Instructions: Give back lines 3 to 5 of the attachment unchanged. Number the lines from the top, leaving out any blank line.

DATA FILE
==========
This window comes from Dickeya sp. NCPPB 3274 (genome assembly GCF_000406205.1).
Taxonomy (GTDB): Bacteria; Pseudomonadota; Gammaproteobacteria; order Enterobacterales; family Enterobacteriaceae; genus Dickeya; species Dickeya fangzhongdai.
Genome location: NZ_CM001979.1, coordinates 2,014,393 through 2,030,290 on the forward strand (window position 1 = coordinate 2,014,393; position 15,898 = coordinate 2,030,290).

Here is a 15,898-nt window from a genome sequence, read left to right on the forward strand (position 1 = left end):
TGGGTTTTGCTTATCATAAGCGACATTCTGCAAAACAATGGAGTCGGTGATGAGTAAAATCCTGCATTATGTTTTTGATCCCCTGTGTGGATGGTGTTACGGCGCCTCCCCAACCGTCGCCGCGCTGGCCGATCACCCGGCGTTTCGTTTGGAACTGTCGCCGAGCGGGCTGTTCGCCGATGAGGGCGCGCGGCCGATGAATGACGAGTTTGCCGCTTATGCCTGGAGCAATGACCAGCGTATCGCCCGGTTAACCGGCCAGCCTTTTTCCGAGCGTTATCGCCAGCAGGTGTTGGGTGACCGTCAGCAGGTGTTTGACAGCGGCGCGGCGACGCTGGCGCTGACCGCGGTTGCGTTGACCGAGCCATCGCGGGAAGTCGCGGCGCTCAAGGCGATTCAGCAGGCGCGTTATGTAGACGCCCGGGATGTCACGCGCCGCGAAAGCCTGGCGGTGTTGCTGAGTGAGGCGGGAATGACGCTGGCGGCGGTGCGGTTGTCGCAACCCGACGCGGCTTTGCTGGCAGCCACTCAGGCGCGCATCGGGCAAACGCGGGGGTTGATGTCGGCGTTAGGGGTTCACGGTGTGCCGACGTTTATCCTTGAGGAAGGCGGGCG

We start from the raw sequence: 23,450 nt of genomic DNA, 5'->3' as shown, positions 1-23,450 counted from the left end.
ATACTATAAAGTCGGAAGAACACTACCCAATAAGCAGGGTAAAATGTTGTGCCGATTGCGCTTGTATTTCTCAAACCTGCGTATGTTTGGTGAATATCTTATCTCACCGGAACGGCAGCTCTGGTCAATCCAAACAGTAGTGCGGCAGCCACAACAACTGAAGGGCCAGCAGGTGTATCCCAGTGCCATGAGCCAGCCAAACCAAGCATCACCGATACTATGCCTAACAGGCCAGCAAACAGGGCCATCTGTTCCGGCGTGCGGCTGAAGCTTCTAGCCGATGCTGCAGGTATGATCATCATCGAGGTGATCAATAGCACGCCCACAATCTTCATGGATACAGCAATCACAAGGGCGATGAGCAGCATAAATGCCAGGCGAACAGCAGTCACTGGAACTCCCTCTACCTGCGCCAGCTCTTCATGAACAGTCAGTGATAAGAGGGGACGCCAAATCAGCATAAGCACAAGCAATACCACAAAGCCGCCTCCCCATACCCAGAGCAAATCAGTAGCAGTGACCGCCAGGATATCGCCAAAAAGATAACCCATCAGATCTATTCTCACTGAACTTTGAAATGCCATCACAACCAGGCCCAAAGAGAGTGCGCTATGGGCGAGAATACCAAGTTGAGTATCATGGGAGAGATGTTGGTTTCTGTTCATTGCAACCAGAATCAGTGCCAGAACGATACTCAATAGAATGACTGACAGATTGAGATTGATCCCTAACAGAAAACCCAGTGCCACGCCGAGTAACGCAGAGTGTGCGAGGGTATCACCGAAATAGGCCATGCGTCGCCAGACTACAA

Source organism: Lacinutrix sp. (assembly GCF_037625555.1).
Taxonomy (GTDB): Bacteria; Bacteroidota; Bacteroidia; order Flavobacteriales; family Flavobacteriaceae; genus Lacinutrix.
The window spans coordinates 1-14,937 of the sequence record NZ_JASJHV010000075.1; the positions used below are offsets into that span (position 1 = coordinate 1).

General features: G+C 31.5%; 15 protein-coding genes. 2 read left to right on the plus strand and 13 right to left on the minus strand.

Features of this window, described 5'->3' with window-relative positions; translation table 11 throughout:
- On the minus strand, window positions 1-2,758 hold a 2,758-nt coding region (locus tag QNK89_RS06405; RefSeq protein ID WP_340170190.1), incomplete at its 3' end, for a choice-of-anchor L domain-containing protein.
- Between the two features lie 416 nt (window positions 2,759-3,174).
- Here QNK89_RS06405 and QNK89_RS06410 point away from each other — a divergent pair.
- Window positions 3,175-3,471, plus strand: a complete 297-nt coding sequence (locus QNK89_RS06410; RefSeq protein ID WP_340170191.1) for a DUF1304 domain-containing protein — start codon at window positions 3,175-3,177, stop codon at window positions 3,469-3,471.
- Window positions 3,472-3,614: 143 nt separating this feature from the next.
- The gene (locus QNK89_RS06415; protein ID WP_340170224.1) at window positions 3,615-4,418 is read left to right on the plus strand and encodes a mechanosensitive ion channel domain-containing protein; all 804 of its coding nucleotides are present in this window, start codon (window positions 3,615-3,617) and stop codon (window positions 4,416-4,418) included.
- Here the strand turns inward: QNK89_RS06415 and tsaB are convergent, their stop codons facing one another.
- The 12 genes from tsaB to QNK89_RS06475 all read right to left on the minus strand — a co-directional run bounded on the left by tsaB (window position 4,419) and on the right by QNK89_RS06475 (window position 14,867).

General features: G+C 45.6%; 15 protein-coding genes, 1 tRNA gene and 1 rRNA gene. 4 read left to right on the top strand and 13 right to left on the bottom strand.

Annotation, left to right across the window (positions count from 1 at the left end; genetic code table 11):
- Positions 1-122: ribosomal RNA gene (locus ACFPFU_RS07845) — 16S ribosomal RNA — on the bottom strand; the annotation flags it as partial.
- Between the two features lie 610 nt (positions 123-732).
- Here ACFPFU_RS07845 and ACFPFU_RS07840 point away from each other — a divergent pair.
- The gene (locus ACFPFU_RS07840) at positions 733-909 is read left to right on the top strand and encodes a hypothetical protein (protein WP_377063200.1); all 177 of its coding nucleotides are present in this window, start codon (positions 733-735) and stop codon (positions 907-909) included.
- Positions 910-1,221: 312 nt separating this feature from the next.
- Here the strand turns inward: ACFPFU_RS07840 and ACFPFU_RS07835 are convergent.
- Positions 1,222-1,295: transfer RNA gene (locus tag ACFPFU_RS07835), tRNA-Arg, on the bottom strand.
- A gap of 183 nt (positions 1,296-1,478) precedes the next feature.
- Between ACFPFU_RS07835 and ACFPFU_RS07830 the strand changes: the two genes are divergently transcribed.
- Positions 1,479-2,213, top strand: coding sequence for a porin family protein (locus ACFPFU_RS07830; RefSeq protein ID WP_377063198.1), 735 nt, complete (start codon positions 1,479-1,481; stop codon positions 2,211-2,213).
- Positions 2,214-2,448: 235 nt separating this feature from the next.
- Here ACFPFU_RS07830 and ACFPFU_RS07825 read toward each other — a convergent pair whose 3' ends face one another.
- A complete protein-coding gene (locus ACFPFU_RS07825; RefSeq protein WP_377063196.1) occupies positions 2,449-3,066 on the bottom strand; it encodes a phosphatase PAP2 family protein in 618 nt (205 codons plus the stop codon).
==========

Genome location: NZ_CM001979.1, coordinates 2,014,393 through 2,030,290 on the forward strand (window position 1 = coordinate 2,014,393; position 15,898 = coordinate 2,030,290).

Here is a 15,898-nt window from a genome sequence, read left to right on the forward strand (position 1 = left end):
TGGGTTTTGCTTATCATAAGCGACATTCTGCAAAACAATGGAGTCGGTGATGAGTAAAATCCTGCATTATGTTTTTGATCCCCTGTGTGGATGGTGTTACGGCGCCTCCCCAACCGTCGCCGCGCTGGCCGATCACCCGGCGTTTCGTTTGGAACTGTCGCCGAGCGGGCTGTTCGCCGATGAGGGCGCGCGGCCGATGAATGACGAGTTTGCCGCTTATGCCTGGAGCAATGACCAGCGTATCGCCCGGTTAACCGGCCAGCCTTTTTCCGAGCGTTATCGCCAGCAGGTGTTGGGTGACCGTCAGCAGGTGTTTGACAGCGGCGCGGCGACGCTGGCGCTGACCGCGGTTGCGTTGACCGAGCCATCGCGGGAAGTCGCGGCGCTCAAGGCGATTCAGCAGGCGCGTTATGTAGACGCCCGGGATGTCACGCGCCGCGAAAGCCTGGCGGTGTTGCTGAGTGAGGCGGGAATGACGCTGGCGGCGGTGCGGTTGTCGCAACCCGACGCGGCTTTGCTGGCAGCCACTCAGGCGCGCATCGGGCAAACGCGGGGGTTGATGTCGGCGTTAGGGGTTCACGGTGTGCCGACGTTTATCCTTGAGGAAGGCGGGCG